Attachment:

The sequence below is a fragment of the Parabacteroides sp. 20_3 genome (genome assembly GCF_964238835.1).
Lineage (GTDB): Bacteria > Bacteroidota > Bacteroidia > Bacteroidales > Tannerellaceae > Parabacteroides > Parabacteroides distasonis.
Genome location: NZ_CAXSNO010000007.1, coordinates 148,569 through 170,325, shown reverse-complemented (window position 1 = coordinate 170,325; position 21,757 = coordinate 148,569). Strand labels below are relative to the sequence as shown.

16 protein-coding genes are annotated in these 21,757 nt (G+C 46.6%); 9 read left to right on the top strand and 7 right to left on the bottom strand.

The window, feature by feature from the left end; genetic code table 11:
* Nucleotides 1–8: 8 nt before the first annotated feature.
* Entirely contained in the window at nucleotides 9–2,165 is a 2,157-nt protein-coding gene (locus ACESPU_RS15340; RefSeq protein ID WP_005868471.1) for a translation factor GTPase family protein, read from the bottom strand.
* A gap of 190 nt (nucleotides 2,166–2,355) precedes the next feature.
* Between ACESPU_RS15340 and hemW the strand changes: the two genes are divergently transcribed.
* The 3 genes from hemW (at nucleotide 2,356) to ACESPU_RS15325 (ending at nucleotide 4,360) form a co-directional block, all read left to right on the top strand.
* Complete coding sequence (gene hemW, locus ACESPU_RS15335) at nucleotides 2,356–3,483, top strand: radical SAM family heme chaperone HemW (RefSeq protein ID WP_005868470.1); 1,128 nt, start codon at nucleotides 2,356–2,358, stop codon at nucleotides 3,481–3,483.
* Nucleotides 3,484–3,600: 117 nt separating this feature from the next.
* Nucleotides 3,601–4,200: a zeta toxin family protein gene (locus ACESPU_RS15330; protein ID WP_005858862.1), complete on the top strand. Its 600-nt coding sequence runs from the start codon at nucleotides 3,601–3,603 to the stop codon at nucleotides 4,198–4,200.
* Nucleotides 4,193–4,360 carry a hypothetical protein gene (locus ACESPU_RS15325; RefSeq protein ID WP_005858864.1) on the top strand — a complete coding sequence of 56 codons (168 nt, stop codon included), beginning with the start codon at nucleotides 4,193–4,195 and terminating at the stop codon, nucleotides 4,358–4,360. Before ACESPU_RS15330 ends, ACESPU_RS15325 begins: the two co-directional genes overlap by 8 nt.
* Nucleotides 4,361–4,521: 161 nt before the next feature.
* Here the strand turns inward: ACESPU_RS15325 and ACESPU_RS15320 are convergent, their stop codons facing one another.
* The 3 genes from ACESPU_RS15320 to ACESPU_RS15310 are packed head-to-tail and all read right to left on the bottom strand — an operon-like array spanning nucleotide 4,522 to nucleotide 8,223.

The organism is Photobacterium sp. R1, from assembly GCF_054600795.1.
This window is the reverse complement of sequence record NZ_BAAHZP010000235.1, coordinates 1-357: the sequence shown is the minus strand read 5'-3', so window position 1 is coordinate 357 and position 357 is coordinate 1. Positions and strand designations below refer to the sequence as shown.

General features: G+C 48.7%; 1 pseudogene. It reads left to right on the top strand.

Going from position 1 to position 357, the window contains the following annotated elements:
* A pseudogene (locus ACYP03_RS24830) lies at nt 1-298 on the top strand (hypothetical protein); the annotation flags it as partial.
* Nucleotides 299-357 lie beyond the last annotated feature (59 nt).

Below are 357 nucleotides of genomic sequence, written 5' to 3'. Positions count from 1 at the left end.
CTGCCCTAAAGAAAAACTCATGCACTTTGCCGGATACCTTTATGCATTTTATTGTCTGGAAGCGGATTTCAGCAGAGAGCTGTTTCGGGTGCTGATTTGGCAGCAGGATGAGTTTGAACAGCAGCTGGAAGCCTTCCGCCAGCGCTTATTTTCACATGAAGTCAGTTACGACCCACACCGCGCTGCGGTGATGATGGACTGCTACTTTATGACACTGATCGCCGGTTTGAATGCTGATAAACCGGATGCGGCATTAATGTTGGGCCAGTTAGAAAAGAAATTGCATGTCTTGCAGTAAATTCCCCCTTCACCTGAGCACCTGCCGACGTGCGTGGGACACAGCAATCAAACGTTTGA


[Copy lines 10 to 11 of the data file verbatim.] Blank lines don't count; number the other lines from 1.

* The 3 genes from hemW (at nucleotide 2,356) to ACESPU_RS15325 (ending at nucleotide 4,360) form a co-directional block, all read left to right on the top strand.
* Complete coding sequence (gene hemW, locus ACESPU_RS15335) at nucleotides 2,356–3,483, top strand: radical SAM family heme chaperone HemW (RefSeq protein ID WP_005868470.1); 1,128 nt, start codon at nucleotides 2,356–2,358, stop codon at nucleotides 3,481–3,483.